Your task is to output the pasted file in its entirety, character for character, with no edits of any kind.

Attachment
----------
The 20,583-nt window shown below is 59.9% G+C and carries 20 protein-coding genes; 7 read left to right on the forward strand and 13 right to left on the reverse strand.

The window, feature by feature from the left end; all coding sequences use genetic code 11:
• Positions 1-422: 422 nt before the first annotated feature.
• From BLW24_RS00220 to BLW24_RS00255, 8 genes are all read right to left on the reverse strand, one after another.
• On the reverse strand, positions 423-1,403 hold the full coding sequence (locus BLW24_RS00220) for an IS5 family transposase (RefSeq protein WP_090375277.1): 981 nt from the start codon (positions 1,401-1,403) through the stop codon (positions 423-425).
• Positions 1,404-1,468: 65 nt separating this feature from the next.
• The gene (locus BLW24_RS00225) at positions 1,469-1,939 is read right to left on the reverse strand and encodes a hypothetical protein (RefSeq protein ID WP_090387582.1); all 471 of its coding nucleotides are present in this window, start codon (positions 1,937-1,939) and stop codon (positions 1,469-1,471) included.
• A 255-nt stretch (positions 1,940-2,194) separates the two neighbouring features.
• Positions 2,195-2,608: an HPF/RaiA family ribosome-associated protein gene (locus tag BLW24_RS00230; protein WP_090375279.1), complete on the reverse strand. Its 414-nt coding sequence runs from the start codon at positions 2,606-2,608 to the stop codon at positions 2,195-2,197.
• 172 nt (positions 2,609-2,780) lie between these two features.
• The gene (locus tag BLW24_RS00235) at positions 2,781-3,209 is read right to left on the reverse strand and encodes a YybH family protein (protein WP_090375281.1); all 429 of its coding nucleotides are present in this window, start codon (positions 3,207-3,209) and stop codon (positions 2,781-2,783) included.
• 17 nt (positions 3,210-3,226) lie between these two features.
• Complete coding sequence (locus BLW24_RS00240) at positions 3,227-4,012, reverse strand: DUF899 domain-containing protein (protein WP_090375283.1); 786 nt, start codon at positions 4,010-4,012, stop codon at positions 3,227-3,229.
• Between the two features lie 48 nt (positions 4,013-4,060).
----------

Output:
The 20,583-nt window shown below is 59.9% G+C and carries 20 protein-coding genes; 7 read left to right on the forward strand and 13 right to left on the reverse strand.

The window, feature by feature from the left end; all coding sequences use genetic code 11:
• Positions 1-422: 422 nt before the first annotated feature.
• From BLW24_RS00220 to BLW24_RS00255, 8 genes are all read right to left on the reverse strand, one after another.
• On the reverse strand, positions 423-1,403 hold the full coding sequence (locus BLW24_RS00220) for an IS5 family transposase (RefSeq protein WP_090375277.1): 981 nt from the start codon (positions 1,401-1,403) through the stop codon (positions 423-425).
• Positions 1,404-1,468: 65 nt separating this feature from the next.
• The gene (locus BLW24_RS00225) at positions 1,469-1,939 is read right to left on the reverse strand and encodes a hypothetical protein (RefSeq protein ID WP_090387582.1); all 471 of its coding nucleotides are present in this window, start codon (positions 1,937-1,939) and stop codon (positions 1,469-1,471) included.
• A 255-nt stretch (positions 1,940-2,194) separates the two neighbouring features.
• Positions 2,195-2,608: an HPF/RaiA family ribosome-associated protein gene (locus tag BLW24_RS00230; protein WP_090375279.1), complete on the reverse strand. Its 414-nt coding sequence runs from the start codon at positions 2,606-2,608 to the stop codon at positions 2,195-2,197.
• 172 nt (positions 2,609-2,780) lie between these two features.
• The gene (locus tag BLW24_RS00235) at positions 2,781-3,209 is read right to left on the reverse strand and encodes a YybH family protein (protein WP_090375281.1); all 429 of its coding nucleotides are present in this window, start codon (positions 3,207-3,209) and stop codon (positions 2,781-2,783) included.
• 17 nt (positions 3,210-3,226) lie between these two features.
• Complete coding sequence (locus BLW24_RS00240) at positions 3,227-4,012, reverse strand: DUF899 domain-containing protein (protein WP_090375283.1); 786 nt, start codon at positions 4,010-4,012, stop codon at positions 3,227-3,229.
• Between the two features lie 48 nt (positions 4,013-4,060).